“Some skirmishers still lurked between us and that part of Rangiaowhia where the two churches stood; so we took our way in that direction, getting now and then a sight of a Maori and a hearing of their bullets. I was just directing one of my foremost skirmishers to aim at a figure of a man which I could see behind a bush, when something struck me in the attitude as being nerveless like that of a wounded man. I gave the word to stop firing, and, surrounding the Maori carefully, as some sham being dead and then blaze into you, then approached him. Resting on his right elbow, his back against a stump, the left leg stretched from him with a large pool of blood around it, the Maori surveyed our approach without a start or a movement of a muscle in his face, even. Now, let me tell you that my men in the day of battle are not very confidence-inspiring objects to look at. What with dust, smoke, their wild dress, their armament, and faces wild with excitement of the hour, a man would be quite justified in hesitating to trust his life altogether to their keeping, not being able to see the golden sub-stratum of that desperado exterior. A calm, steady, almost indifferent look was fixed on me by the dark eye of the Maori. I made to him a gesture of friendship, and proceeded to examine his wound. An Enfield bullet had shattered his left leg below the calf, and he was rapidly bleeding to death. A boot-lace twisted under the knee had to do duty as a tourniquet, and the Maori's shirt had to supply the bandages. One of our men who spoke a little Maori told him we would come back for him, and left him with water and some rum; the latter he refused taking.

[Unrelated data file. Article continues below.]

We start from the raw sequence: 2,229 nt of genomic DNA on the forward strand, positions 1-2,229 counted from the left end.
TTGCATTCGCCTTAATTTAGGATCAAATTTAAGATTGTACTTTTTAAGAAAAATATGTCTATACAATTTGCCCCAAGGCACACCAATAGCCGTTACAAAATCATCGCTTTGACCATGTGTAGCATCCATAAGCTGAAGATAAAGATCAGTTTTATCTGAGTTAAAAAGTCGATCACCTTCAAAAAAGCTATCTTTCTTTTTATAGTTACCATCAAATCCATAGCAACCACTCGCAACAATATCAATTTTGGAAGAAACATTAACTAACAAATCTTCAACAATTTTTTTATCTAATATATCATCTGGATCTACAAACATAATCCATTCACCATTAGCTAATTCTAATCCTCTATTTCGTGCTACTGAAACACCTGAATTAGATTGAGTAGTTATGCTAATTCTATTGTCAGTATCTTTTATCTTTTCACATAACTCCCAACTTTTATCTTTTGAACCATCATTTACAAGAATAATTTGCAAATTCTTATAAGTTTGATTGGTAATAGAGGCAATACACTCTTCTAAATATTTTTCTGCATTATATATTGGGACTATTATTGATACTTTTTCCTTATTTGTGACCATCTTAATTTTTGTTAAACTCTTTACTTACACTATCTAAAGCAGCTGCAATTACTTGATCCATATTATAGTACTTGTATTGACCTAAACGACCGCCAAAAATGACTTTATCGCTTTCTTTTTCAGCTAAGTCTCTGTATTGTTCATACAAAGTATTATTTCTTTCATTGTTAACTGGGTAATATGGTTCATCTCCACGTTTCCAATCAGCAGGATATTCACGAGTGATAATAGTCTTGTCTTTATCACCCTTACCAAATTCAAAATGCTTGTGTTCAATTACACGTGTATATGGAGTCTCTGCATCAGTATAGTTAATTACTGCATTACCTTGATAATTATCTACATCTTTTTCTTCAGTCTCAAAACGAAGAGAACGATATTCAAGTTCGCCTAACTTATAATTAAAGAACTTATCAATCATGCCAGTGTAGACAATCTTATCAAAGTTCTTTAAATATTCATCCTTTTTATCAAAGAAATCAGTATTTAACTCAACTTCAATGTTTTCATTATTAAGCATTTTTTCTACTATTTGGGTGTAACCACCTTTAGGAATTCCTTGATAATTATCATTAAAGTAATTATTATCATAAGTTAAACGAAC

“I had an idea that as the Catholic Church had proved once an asylum to the Maori, it might be occupied the same way to-day. I was determined to be beforehand with the Staff to-day at least, and pushed on by short-cut. Everything seemed quiet about the neighbourhood. The church door was locked, but as it might have been locked from the inside I had a carbine pointed into the lock, which pass-key proved to fit our requirements. I entered the church, found it empty, turned my men out again, and re-fastened the door to the best of my ability.